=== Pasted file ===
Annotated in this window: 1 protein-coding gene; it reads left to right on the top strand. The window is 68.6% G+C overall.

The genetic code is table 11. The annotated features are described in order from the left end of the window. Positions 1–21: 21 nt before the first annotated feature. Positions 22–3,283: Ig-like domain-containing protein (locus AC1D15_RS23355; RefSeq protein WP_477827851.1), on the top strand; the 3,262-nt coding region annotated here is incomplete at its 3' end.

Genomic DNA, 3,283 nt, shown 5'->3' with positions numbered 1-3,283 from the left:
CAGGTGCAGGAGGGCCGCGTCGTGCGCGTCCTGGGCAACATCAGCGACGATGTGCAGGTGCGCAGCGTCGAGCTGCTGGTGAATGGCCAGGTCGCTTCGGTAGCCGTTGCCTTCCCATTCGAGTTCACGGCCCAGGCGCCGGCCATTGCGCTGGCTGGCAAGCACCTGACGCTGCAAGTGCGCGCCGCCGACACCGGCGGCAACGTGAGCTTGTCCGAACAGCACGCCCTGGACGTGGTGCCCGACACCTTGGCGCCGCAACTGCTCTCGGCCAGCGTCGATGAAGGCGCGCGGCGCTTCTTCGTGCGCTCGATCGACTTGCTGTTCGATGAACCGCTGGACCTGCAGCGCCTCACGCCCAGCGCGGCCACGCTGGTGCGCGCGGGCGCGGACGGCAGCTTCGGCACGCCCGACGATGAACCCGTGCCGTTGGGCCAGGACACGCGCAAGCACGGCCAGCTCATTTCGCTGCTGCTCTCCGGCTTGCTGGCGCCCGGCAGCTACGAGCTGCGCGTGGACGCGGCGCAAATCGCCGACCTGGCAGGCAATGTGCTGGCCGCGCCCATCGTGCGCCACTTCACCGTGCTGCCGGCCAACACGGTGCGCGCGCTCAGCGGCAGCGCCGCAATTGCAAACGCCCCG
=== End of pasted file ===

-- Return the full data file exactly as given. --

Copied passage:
Annotated in this window: 1 protein-coding gene; it reads left to right on the top strand. The window is 68.6% G+C overall.

The genetic code is table 11. The annotated features are described in order from the left end of the window. Positions 1–21: 21 nt before the first annotated feature. Positions 22–3,283: Ig-like domain-containing protein (locus AC1D15_RS23355; RefSeq protein WP_477827851.1), on the top strand; the 3,262-nt coding region annotated here is incomplete at its 3' end.

Genomic DNA, 3,283 nt, shown 5'->3' with positions numbered 1-3,283 from the left:
CAGGTGCAGGAGGGCCGCGTCGTGCGCGTCCTGGGCAACATCAGCGACGATGTGCAGGTGCGCAGCGTCGAGCTGCTGGTGAATGGCCAGGTCGCTTCGGTAGCCGTTGCCTTCCCATTCGAGTTCACGGCCCAGGCGCCGGCCATTGCGCTGGCTGGCAAGCACCTGACGCTGCAAGTGCGCGCCGCCGACACCGGCGGCAACGTGAGCTTGTCCGAACAGCACGCCCTGGACGTGGTGCCCGACACCTTGGCGCCGCAACTGCTCTCGGCCAGCGTCGATGAAGGCGCGCGGCGCTTCTTCGTGCGCTCGATCGACTTGCTGTTCGATGAACCGCTGGACCTGCAGCGCCTCACGCCCAGCGCGGCCACGCTGGTGCGCGCGGGCGCGGACGGCAGCTTCGGCACGCCCGACGATGAACCCGTGCCGTTGGGCCAGGACACGCGCAAGCACGGCCAGCTCATTTCGCTGCTGCTCTCCGGCTTGCTGGCGCCCGGCAGCTACGAGCTGCGCGTGGACGCGGCGCAAATCGCCGACCTGGCAGGCAATGTGCTGGCCGCGCCCATCGTGCGCCACTTCACCGTGCTGCCGGCCAACACGGTGCGCGCGCTCAGCGGCAGCGCCGCAATTGCAAACGCCCCG